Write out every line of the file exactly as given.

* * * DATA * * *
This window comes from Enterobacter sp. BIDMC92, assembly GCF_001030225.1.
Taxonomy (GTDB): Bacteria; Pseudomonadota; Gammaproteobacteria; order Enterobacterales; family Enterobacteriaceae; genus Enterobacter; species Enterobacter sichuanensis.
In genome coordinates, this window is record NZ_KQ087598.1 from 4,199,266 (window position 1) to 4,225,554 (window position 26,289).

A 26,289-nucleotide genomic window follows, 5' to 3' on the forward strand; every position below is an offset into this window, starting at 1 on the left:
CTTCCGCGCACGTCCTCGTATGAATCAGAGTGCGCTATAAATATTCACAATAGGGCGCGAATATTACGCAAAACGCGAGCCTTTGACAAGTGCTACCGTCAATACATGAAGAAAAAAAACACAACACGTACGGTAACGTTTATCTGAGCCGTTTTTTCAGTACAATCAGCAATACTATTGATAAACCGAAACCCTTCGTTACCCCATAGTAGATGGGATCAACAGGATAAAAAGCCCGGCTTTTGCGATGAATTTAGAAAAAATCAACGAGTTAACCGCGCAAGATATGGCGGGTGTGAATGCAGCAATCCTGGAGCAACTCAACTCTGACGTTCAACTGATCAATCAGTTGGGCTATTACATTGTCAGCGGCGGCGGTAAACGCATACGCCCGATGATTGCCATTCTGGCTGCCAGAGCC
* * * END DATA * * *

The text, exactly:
This window comes from Enterobacter sp. BIDMC92, assembly GCF_001030225.1.
Taxonomy (GTDB): Bacteria; Pseudomonadota; Gammaproteobacteria; order Enterobacterales; family Enterobacteriaceae; genus Enterobacter; species Enterobacter sichuanensis.
In genome coordinates, this window is record NZ_KQ087598.1 from 4,199,266 (window position 1) to 4,225,554 (window position 26,289).

A 26,289-nucleotide genomic window follows, 5' to 3' on the forward strand; every position below is an offset into this window, starting at 1 on the left:
CTTCCGCGCACGTCCTCGTATGAATCAGAGTGCGCTATAAATATTCACAATAGGGCGCGAATATTACGCAAAACGCGAGCCTTTGACAAGTGCTACCGTCAATACATGAAGAAAAAAAACACAACACGTACGGTAACGTTTATCTGAGCCGTTTTTTCAGTACAATCAGCAATACTATTGATAAACCGAAACCCTTCGTTACCCCATAGTAGATGGGATCAACAGGATAAAAAGCCCGGCTTTTGCGATGAATTTAGAAAAAATCAACGAGTTAACCGCGCAAGATATGGCGGGTGTGAATGCAGCAATCCTGGAGCAACTCAACTCTGACGTTCAACTGATCAATCAGTTGGGCTATTACATTGTCAGCGGCGGCGGTAAACGCATACGCCCGATGATTGCCATTCTGGCTGCCAGAGCC